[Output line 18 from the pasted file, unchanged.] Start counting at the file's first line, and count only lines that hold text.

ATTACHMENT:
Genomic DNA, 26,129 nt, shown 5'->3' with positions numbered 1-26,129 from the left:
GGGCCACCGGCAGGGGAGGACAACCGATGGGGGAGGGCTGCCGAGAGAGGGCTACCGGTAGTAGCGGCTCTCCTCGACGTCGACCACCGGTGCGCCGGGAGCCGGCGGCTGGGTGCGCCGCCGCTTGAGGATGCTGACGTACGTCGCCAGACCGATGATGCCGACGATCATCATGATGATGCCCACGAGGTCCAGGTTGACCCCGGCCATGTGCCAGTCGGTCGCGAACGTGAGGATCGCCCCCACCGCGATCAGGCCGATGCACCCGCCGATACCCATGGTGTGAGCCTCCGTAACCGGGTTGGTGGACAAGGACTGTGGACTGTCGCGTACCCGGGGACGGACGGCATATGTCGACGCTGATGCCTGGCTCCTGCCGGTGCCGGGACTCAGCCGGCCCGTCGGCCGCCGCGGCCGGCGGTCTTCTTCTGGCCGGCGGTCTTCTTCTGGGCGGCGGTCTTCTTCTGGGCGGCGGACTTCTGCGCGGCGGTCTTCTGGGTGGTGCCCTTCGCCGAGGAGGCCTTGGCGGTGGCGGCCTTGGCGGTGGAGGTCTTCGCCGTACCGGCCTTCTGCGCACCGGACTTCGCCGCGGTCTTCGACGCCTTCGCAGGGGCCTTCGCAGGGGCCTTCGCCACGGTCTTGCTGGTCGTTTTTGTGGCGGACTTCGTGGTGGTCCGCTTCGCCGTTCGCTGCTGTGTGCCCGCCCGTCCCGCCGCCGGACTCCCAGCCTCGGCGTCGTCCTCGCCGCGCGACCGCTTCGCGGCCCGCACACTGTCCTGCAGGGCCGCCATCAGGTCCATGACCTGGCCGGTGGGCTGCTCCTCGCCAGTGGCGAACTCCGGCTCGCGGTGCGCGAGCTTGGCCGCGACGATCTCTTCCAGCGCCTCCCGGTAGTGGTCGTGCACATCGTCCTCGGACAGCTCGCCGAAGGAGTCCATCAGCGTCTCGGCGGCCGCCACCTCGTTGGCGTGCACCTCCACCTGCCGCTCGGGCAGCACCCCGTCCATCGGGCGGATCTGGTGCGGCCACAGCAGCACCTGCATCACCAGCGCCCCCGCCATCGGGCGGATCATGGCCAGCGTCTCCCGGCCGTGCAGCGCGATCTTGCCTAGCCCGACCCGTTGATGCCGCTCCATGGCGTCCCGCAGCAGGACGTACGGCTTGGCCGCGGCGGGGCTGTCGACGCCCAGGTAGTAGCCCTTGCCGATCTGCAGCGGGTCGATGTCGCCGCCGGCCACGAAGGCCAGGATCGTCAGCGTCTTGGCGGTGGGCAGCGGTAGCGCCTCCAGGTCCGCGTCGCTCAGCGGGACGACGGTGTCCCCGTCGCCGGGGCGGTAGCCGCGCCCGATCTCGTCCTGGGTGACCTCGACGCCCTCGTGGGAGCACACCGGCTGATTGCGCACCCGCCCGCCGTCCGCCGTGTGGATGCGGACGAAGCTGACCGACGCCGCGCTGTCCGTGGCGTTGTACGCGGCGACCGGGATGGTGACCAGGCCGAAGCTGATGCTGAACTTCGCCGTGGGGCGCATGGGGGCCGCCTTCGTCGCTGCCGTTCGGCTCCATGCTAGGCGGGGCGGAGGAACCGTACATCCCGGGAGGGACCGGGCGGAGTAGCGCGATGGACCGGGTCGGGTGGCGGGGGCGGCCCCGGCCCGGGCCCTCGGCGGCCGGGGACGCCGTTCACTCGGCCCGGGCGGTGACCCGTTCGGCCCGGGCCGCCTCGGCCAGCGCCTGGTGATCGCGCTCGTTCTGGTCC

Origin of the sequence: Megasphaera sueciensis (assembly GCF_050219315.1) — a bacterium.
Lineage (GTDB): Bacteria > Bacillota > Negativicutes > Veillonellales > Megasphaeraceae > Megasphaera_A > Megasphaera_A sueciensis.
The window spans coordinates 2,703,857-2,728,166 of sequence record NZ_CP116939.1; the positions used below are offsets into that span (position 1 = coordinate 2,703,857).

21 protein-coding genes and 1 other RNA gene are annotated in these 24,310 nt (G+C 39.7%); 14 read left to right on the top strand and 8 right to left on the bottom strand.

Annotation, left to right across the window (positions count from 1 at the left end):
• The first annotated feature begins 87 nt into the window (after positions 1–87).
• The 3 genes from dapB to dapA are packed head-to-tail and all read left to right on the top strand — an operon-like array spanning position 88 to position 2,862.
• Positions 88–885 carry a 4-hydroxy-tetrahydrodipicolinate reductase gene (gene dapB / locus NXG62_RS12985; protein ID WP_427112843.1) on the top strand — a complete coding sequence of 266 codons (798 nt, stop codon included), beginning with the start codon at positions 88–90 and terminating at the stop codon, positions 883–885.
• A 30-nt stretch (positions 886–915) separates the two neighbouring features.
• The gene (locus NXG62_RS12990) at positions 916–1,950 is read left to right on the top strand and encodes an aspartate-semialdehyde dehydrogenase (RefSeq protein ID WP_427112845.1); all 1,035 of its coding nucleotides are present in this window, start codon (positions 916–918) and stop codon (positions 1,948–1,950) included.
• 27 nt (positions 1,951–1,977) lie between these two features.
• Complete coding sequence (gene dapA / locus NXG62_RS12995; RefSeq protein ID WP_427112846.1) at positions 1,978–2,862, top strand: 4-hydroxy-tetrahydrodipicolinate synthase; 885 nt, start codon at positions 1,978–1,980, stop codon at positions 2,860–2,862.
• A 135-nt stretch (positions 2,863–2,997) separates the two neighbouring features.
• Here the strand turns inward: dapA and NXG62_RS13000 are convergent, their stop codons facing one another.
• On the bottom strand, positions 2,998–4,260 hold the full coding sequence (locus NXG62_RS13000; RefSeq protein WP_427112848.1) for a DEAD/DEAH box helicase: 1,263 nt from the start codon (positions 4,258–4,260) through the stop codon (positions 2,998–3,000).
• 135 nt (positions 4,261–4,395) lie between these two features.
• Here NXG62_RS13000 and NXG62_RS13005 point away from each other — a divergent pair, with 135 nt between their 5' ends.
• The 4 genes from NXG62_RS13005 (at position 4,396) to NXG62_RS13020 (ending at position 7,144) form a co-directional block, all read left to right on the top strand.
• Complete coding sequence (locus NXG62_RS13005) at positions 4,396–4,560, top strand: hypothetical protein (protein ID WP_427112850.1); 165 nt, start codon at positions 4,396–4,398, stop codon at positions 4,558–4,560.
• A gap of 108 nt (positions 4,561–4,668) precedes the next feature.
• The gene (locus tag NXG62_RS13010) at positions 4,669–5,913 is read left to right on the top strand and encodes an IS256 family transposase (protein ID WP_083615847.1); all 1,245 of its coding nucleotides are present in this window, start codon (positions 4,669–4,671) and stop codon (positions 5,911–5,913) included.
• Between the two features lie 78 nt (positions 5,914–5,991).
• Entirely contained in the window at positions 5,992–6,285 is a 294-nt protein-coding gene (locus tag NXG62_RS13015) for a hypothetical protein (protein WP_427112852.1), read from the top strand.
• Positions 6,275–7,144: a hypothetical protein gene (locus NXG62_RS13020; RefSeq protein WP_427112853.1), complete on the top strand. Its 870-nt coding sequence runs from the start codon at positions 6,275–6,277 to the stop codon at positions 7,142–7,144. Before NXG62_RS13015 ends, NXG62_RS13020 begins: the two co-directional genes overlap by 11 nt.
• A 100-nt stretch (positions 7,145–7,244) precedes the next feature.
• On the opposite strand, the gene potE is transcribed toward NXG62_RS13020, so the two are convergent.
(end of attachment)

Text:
• 135 nt (positions 4,261–4,395) lie between these two features.